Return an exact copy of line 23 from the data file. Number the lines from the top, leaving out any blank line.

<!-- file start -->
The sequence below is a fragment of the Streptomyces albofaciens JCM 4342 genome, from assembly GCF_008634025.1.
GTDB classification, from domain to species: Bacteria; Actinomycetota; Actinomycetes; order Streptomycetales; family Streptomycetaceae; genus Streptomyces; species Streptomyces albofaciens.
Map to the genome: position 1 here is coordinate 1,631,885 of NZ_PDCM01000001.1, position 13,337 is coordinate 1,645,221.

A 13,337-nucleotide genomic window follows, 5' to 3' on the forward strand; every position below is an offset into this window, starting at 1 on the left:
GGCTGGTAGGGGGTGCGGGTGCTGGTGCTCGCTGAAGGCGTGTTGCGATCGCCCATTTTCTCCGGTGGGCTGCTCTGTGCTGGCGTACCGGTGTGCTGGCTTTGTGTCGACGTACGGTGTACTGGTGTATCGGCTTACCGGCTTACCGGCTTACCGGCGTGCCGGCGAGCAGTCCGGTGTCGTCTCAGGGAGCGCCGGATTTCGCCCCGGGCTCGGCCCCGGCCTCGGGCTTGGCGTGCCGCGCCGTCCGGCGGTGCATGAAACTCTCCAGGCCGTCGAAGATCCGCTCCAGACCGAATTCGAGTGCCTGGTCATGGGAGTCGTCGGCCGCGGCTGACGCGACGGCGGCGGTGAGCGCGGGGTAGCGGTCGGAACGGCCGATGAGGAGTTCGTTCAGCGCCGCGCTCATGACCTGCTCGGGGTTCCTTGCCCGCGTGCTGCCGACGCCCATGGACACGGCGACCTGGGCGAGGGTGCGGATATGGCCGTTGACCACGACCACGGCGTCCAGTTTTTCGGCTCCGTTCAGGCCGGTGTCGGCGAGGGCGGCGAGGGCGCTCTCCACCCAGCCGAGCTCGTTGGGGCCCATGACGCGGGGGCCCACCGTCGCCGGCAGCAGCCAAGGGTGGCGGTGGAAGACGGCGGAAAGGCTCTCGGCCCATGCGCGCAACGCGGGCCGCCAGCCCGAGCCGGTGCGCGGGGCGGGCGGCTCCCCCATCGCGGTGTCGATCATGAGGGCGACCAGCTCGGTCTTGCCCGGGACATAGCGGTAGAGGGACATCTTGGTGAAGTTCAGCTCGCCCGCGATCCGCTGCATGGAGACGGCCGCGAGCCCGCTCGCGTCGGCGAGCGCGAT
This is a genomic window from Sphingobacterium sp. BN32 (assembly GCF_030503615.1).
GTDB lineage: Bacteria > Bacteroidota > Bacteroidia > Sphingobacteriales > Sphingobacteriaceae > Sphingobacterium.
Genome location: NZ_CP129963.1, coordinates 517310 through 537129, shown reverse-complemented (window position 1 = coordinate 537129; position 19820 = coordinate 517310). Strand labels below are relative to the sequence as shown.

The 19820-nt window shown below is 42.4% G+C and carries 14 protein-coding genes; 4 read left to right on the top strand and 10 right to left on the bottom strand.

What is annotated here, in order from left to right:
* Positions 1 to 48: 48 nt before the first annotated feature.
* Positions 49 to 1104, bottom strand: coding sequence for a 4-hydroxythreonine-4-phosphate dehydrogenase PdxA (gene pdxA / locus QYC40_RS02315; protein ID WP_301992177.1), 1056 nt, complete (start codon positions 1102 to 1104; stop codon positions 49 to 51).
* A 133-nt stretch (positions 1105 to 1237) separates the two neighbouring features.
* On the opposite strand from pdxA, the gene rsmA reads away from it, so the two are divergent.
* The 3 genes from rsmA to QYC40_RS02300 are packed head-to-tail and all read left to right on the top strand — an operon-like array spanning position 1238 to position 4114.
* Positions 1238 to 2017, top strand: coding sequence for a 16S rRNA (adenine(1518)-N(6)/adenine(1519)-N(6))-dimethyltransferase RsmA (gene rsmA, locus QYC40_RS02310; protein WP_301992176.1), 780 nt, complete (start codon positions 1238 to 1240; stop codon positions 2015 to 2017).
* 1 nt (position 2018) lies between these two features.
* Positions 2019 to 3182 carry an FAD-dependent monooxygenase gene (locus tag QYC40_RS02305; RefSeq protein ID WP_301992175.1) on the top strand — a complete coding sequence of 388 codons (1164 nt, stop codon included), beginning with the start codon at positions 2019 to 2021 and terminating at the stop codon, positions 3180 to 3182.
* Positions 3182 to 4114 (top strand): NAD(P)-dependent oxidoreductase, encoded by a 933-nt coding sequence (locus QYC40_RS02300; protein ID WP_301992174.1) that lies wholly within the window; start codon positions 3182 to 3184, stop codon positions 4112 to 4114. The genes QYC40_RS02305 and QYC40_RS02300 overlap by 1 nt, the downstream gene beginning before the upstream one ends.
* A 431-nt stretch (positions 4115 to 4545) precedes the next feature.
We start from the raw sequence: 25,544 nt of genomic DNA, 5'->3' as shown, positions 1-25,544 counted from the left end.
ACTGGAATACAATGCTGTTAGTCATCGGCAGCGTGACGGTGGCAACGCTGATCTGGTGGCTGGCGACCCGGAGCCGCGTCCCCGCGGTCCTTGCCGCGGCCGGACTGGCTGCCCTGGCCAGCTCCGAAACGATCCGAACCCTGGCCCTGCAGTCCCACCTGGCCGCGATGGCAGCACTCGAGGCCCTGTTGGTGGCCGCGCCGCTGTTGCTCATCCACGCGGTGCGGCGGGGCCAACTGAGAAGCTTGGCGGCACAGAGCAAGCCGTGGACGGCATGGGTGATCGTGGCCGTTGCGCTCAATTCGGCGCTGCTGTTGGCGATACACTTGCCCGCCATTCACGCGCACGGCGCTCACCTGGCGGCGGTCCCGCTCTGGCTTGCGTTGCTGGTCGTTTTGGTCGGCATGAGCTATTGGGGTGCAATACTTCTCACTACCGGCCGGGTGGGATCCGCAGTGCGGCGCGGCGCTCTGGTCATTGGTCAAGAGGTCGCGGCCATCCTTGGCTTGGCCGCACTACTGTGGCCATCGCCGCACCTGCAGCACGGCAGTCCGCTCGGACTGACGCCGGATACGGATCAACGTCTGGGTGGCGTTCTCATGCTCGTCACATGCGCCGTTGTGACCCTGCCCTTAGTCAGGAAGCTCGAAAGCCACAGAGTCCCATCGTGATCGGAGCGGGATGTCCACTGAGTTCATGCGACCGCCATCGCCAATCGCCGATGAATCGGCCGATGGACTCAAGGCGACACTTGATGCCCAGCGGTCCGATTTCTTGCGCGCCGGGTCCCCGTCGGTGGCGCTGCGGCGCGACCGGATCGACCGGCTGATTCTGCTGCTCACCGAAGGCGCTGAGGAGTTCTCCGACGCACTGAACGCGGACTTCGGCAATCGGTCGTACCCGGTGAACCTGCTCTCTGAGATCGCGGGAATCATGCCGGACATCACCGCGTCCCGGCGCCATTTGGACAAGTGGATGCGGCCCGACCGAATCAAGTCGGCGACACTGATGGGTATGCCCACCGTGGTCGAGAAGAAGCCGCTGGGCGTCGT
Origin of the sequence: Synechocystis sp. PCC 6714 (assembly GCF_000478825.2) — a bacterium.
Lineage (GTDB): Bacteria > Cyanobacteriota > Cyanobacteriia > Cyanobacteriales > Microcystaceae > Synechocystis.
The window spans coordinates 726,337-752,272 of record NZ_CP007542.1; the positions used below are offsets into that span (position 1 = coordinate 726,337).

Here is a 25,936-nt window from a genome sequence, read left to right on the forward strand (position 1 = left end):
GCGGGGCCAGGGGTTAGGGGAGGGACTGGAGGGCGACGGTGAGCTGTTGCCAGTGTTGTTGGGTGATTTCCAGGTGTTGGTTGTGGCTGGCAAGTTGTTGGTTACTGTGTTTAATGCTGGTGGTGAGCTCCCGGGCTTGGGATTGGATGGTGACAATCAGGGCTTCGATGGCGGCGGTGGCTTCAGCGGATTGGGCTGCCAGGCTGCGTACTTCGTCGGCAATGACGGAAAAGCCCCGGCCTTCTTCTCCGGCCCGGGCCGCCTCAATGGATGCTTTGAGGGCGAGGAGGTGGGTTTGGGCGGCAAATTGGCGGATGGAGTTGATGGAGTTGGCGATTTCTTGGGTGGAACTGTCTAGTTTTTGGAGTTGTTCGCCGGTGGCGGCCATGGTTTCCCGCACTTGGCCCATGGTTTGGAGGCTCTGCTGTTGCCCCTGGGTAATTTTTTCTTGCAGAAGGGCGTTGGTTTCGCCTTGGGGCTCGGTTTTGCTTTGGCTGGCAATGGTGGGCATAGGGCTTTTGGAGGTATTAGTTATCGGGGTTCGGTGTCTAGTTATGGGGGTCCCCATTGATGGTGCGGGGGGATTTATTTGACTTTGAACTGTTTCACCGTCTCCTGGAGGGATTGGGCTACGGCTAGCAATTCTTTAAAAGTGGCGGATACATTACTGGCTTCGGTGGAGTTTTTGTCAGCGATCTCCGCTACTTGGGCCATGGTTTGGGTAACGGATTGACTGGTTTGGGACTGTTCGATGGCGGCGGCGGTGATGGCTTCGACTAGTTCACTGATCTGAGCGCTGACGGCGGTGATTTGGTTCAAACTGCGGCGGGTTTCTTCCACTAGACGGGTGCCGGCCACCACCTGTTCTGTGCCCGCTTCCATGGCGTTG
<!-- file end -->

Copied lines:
Origin of the sequence: Synechocystis sp. PCC 6714 (assembly GCF_000478825.2) — a bacterium.